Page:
Sexism to blame for majority of New Zealand gender wage gap: study

Source: Xinhua| 2017-08-29 17:39:45|Editor: Xiang Bo
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WELLINGTON, Aug. 29 (Xinhua) -- A study released on Tuesday showed that the average New Zealand woman was paid only 84 NZ cents for every 1 NZ dollar (0.72 U.S. dollars) paid for the average man.

The study on gender wage gap by researchers at Motu Economic and Public Policy Research examined employees productivity to see how much sexism is to blame for the difference in women and mens pay, and suggested that sexism is likely to be a major driver of the gender wage gap.

This study tested whether men and women are paid different wages for adding the same amount of value to their employer, said Isabelle Sin, the study's lead researcher.

The study started by looking at 50 percent of the working population between 2001 and 2011 to see how much of the overall gap between women and mens wages is to do with women working in industries that pay less.

The study found that women were over-represented in low-paying industries like food and beverage services, but this explains a mere 7 percent of the entire gender wage gap, or a couple of cents in every dollar, said Sin.

The study then looked at productivity and wages of men and women in private for-profit firms with at least five employees and found a 16 percent gender wage-productivity gap, meaning women are paid 16 percent less for making a contribution of the same value to their employer.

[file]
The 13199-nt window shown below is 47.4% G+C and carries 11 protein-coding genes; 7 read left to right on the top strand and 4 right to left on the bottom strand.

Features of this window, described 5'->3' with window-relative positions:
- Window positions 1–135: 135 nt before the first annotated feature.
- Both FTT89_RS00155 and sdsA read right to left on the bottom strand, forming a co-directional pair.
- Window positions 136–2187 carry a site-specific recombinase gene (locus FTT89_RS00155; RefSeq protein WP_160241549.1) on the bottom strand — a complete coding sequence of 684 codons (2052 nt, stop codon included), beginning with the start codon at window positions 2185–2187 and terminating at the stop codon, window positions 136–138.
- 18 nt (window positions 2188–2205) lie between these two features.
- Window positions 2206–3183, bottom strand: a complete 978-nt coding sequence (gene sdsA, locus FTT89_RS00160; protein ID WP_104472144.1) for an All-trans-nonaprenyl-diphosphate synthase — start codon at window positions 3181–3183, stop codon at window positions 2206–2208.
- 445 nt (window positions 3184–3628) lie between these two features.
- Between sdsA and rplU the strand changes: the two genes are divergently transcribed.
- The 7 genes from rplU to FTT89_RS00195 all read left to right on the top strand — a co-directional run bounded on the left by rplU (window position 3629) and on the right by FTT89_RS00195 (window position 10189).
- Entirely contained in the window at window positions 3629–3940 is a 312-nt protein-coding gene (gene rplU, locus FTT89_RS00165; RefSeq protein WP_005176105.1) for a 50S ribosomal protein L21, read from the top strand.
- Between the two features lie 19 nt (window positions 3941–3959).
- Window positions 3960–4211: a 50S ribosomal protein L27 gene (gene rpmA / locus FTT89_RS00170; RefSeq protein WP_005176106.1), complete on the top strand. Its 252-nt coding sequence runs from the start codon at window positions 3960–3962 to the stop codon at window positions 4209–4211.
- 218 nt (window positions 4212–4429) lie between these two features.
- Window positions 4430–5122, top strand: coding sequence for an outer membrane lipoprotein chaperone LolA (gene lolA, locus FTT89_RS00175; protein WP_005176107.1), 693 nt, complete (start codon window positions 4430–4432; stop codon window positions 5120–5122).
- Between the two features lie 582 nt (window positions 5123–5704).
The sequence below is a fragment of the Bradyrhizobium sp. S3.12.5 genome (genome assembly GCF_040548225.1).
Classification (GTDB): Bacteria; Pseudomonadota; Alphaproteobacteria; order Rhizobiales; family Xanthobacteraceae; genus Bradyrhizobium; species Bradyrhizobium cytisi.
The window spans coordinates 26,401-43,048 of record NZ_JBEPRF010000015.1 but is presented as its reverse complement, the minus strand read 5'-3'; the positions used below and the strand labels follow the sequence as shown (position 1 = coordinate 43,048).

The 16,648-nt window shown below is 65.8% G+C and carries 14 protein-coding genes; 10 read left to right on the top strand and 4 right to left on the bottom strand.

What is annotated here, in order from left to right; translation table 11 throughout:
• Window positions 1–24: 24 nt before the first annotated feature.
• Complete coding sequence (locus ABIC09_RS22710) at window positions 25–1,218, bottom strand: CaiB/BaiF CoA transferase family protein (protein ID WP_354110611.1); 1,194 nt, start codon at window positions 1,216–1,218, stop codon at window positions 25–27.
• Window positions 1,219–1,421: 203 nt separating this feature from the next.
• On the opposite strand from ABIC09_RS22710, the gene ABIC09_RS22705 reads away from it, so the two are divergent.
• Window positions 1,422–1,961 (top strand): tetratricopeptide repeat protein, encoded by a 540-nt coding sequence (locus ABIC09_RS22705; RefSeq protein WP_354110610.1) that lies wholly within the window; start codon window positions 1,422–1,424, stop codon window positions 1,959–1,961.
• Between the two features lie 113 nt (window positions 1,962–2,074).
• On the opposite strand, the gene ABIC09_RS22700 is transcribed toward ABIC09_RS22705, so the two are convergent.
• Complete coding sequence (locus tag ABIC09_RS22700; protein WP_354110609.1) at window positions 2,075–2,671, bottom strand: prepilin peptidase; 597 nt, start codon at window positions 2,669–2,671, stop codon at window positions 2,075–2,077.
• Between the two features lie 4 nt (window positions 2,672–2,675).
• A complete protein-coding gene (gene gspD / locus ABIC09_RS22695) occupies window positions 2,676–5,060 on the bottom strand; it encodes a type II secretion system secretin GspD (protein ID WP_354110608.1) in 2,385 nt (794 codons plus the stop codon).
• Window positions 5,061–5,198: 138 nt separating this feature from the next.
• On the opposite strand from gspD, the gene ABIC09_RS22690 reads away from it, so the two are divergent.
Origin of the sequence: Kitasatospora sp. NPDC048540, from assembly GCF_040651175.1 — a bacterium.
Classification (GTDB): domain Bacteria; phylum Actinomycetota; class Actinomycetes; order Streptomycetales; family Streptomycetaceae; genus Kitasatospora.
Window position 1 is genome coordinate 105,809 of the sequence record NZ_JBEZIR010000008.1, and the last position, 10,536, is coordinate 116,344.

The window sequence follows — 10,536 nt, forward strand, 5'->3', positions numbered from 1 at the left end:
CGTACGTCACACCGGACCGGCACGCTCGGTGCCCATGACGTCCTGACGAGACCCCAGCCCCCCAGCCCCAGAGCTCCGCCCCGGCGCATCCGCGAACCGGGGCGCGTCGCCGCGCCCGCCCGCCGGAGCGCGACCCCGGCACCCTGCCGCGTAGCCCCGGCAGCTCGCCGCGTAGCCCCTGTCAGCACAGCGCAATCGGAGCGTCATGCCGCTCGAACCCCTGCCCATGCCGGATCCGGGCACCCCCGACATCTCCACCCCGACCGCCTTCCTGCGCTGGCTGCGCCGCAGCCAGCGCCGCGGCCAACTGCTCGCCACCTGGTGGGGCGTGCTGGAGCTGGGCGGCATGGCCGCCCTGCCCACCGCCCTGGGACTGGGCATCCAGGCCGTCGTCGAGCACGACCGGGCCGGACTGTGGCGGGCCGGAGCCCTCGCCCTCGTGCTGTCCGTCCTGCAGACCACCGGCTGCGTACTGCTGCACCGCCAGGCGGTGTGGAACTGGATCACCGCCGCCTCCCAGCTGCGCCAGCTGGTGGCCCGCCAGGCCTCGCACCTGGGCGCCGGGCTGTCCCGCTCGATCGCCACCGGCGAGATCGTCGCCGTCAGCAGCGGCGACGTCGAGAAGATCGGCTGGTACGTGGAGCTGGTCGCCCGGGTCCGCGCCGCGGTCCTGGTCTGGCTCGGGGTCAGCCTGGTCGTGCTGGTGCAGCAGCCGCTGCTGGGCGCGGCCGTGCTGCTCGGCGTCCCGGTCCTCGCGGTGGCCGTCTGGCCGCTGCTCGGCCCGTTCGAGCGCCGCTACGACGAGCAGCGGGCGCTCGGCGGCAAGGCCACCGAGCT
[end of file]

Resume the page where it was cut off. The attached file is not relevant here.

The gap was over 40 percent in finance and insurance, telecommunications, transport equipment manufacturing, water and air transport, and electricity, gas and water, and rail, which are sectors that have the potential for monopoly-created profits and have low competition, Sin said.

There was a 16-percent pay gap for women aged 25 to 39, a 21 percent gap for those aged 40 to 54, and a 49 percent gap for older women, the study showed, which also indicated that the gender wage-productivity gap is also higher for employees who have worked at the same firm for longer.

The research also concluded that differences in willingness or ability to bargain are unlikely to play a major role in the gender wage-productivity gap.